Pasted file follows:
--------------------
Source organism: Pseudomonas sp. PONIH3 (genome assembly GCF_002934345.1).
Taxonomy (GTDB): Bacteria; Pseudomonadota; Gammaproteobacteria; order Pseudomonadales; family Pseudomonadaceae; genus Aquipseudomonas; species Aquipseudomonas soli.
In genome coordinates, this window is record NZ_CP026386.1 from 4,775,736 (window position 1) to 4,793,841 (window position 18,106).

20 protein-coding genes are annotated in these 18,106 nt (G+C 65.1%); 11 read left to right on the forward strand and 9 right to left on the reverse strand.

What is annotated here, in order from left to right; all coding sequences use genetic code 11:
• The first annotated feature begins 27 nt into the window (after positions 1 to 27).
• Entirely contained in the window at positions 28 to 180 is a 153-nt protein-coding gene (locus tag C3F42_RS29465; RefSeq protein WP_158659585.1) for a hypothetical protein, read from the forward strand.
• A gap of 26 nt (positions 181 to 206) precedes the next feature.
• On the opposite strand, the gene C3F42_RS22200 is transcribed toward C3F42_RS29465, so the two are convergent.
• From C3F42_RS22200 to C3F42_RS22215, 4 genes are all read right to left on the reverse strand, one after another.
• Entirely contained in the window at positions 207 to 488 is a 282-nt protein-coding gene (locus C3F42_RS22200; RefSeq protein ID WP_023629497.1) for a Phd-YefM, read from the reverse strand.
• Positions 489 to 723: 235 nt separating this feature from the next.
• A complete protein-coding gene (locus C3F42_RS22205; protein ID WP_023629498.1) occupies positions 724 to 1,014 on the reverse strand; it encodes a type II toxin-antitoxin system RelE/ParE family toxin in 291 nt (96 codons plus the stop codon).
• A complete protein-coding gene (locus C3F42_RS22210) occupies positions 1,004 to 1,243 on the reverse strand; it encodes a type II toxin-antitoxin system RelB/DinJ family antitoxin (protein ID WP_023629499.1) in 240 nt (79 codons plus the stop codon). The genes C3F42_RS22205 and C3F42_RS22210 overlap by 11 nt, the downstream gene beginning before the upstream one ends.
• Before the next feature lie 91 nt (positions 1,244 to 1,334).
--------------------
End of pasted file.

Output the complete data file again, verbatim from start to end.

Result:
Source organism: Pseudomonas sp. PONIH3 (genome assembly GCF_002934345.1).
Taxonomy (GTDB): Bacteria; Pseudomonadota; Gammaproteobacteria; order Pseudomonadales; family Pseudomonadaceae; genus Aquipseudomonas; species Aquipseudomonas soli.
In genome coordinates, this window is record NZ_CP026386.1 from 4,775,736 (window position 1) to 4,793,841 (window position 18,106).

20 protein-coding genes are annotated in these 18,106 nt (G+C 65.1%); 11 read left to right on the forward strand and 9 right to left on the reverse strand.

What is annotated here, in order from left to right; all coding sequences use genetic code 11:
• The first annotated feature begins 27 nt into the window (after positions 1 to 27).
• Entirely contained in the window at positions 28 to 180 is a 153-nt protein-coding gene (locus tag C3F42_RS29465; RefSeq protein WP_158659585.1) for a hypothetical protein, read from the forward strand.
• A gap of 26 nt (positions 181 to 206) precedes the next feature.
• On the opposite strand, the gene C3F42_RS22200 is transcribed toward C3F42_RS29465, so the two are convergent.
• From C3F42_RS22200 to C3F42_RS22215, 4 genes are all read right to left on the reverse strand, one after another.
• Entirely contained in the window at positions 207 to 488 is a 282-nt protein-coding gene (locus C3F42_RS22200; RefSeq protein ID WP_023629497.1) for a Phd-YefM, read from the reverse strand.
• Positions 489 to 723: 235 nt separating this feature from the next.
• A complete protein-coding gene (locus C3F42_RS22205; protein ID WP_023629498.1) occupies positions 724 to 1,014 on the reverse strand; it encodes a type II toxin-antitoxin system RelE/ParE family toxin in 291 nt (96 codons plus the stop codon).
• A complete protein-coding gene (locus C3F42_RS22210) occupies positions 1,004 to 1,243 on the reverse strand; it encodes a type II toxin-antitoxin system RelB/DinJ family antitoxin (protein ID WP_023629499.1) in 240 nt (79 codons plus the stop codon). The genes C3F42_RS22205 and C3F42_RS22210 overlap by 11 nt, the downstream gene beginning before the upstream one ends.
• Before the next feature lie 91 nt (positions 1,244 to 1,334).